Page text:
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The Need for Speed

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The Need for Speed (Road & Track Presents: The Need for Speed) is a racing video game developed by Pioneer Productions, a team within Electronic Arts Canada, and published by Electronic Arts. It was the first official game in the long-running Need for Speed series.

It was released in 1994 for the Panasonic 3DO, in 1995 for Microsoft DOS, with its final release in 1996 for the Sony PlayStation and Sega Saturn.

GameplayEdit

The gameplay of The Need for Speed follows a realistic premise. Road and Track magazine has provided EA with real data about the cars featured in the final game.

Each car has a different style of handling, performance, sounds and braking. The realistic gameplay was found to be simple for new players to pick up and play without much frustration at the start of play. Plus, each car could be driven in cockpit view.

Game ModesEdit

There are four different types of races in the game. Police and traffic only appear in Head To Head mode.

  • Head To Head - A duel between two racers in a Point A to Point B track. This is the only mode that features traffic cars and cops (when open road course is selected).
  • Single Race - Players compete with up to seven opponents in either circuit or sprint tracks. In this mode players can select the number of oppoents, laps, etc.
  • Time Trial - Players must beat a set time record in a track to win.
  • Tournament - The player has to collect as many points as possible to succeed in a series of tracks. The player earns higher points by finishing closer to pole position at the end of a race.

No car in the title can drive off-road as the title uses blocking volumes to keep players on the track. This also prevents players from cheating by taking shortcuts in events.

Racers can be arrested by police on open road tracks. If a racer gets caught then they'll receive a ticket. When a racer receives three tickets (two tickets in the Sega Saturn version) they are arrested.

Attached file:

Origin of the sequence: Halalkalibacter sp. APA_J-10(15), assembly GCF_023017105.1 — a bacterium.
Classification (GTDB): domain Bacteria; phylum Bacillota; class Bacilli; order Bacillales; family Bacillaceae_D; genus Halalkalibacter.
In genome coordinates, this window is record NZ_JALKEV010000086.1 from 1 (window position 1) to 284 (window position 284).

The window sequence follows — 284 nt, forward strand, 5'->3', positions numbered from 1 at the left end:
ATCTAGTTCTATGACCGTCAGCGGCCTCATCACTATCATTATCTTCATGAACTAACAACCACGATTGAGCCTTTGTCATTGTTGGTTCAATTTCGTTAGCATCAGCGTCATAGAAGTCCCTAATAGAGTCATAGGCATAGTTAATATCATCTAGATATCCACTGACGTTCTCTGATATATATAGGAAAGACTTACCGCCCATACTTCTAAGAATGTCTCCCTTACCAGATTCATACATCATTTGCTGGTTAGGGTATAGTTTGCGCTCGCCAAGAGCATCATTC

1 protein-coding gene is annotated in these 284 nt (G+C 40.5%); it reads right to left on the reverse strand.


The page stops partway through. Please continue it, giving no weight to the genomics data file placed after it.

Car ListEdit

Cars included in The Need for Speed are divided into three classes with each representing different performance brackets such as speed and handling. It is impossible to modify the cars in any way.

Players can also access a Showcase Mode of each car. There it is possible to check general, historical, mechanical and performance information as well as a slideshow and short presentation video regarding the vehicle. The information screens are all commented by an announcer.

Class AEdit

Class BEdit

Class CEdit

BonusEdit

Traffic CarsEdit

The Need for Speed features licenced traffic vehicles.

TracksEdit

  • City
  • Coastal
  • Alpine
  • Rusty Springs Raceway
  • Autumn Valley Speedway
  • Vertigo Ridge
  • Lost Vegas (Bonus)
  • Burnt Sienna (SE Release)
  • Transtropolis (SE Release)

Special ReleasesEdit

The Need for Speed: Special EditionEdit

A Special Edition of The Need for Speed was released in 1996 which included additional content missing from the original PC release.

Nissan Presents: Over Drivin' DXEdit

Main article: Over Drivin' DX
A localised release of The Need for Speed in 1996 was made available for PlayStation in Japan, and features all of the same content as the original release but with a Japanese language option.

Nissan Presents: Over Drivin' GT-REdit

Main article: Over Drivin' GT-R
A localised release of The Need for Speed in 1996 was made available for Sega Saturn in Japan, and features only Nissan cars.

Nissan Presents: Over Drivin' Skyline MemorialEdit

A localised re-release of Over Drivin' DX in 1997 was made available for PlayStation in Japan following the Sega Saturn release, and features only Nissan Skyline models.

TriviaEdit

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